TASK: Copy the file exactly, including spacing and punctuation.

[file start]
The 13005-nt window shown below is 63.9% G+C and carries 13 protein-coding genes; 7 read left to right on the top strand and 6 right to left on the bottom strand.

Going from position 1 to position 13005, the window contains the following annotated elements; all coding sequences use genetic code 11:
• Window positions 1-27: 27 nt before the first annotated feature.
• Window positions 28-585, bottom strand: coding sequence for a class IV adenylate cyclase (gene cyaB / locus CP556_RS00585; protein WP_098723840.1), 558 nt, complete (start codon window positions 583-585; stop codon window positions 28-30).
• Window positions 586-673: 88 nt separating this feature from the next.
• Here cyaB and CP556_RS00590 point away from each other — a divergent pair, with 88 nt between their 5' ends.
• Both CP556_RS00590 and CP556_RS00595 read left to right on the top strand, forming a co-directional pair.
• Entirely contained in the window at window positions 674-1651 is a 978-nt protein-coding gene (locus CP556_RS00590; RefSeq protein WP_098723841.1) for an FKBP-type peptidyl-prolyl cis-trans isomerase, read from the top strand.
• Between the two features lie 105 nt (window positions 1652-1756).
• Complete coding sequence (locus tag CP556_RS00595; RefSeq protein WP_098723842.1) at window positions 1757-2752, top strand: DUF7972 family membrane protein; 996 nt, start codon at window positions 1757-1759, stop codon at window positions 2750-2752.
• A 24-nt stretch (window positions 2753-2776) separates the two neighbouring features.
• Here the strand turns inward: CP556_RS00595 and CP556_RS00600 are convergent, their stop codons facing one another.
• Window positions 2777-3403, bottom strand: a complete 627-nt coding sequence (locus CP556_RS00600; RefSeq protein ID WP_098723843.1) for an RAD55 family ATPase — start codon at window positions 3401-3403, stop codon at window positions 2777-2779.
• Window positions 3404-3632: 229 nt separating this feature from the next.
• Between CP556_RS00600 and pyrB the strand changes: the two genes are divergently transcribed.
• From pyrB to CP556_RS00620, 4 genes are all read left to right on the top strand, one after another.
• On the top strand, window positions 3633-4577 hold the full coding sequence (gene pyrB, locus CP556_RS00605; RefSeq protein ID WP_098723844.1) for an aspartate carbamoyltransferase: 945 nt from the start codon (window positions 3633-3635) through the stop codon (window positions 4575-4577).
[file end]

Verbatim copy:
The 13005-nt window shown below is 63.9% G+C and carries 13 protein-coding genes; 7 read left to right on the top strand and 6 right to left on the bottom strand.

Going from position 1 to position 13005, the window contains the following annotated elements; all coding sequences use genetic code 11:
• Window positions 1-27: 27 nt before the first annotated feature.
• Window positions 28-585, bottom strand: coding sequence for a class IV adenylate cyclase (gene cyaB / locus CP556_RS00585; protein WP_098723840.1), 558 nt, complete (start codon window positions 583-585; stop codon window positions 28-30).
• Window positions 586-673: 88 nt separating this feature from the next.
• Here cyaB and CP556_RS00590 point away from each other — a divergent pair, with 88 nt between their 5' ends.
• Both CP556_RS00590 and CP556_RS00595 read left to right on the top strand, forming a co-directional pair.
• Entirely contained in the window at window positions 674-1651 is a 978-nt protein-coding gene (locus CP556_RS00590; RefSeq protein WP_098723841.1) for an FKBP-type peptidyl-prolyl cis-trans isomerase, read from the top strand.
• Between the two features lie 105 nt (window positions 1652-1756).
• Complete coding sequence (locus tag CP556_RS00595; RefSeq protein WP_098723842.1) at window positions 1757-2752, top strand: DUF7972 family membrane protein; 996 nt, start codon at window positions 1757-1759, stop codon at window positions 2750-2752.
• A 24-nt stretch (window positions 2753-2776) separates the two neighbouring features.
• Here the strand turns inward: CP556_RS00595 and CP556_RS00600 are convergent, their stop codons facing one another.
• Window positions 2777-3403, bottom strand: a complete 627-nt coding sequence (locus CP556_RS00600; RefSeq protein ID WP_098723843.1) for an RAD55 family ATPase — start codon at window positions 3401-3403, stop codon at window positions 2777-2779.
• Window positions 3404-3632: 229 nt separating this feature from the next.
• Between CP556_RS00600 and pyrB the strand changes: the two genes are divergently transcribed.
• From pyrB to CP556_RS00620, 4 genes are all read left to right on the top strand, one after another.
• On the top strand, window positions 3633-4577 hold the full coding sequence (gene pyrB, locus CP556_RS00605; RefSeq protein ID WP_098723844.1) for an aspartate carbamoyltransferase: 945 nt from the start codon (window positions 3633-3635) through the stop codon (window positions 4575-4577).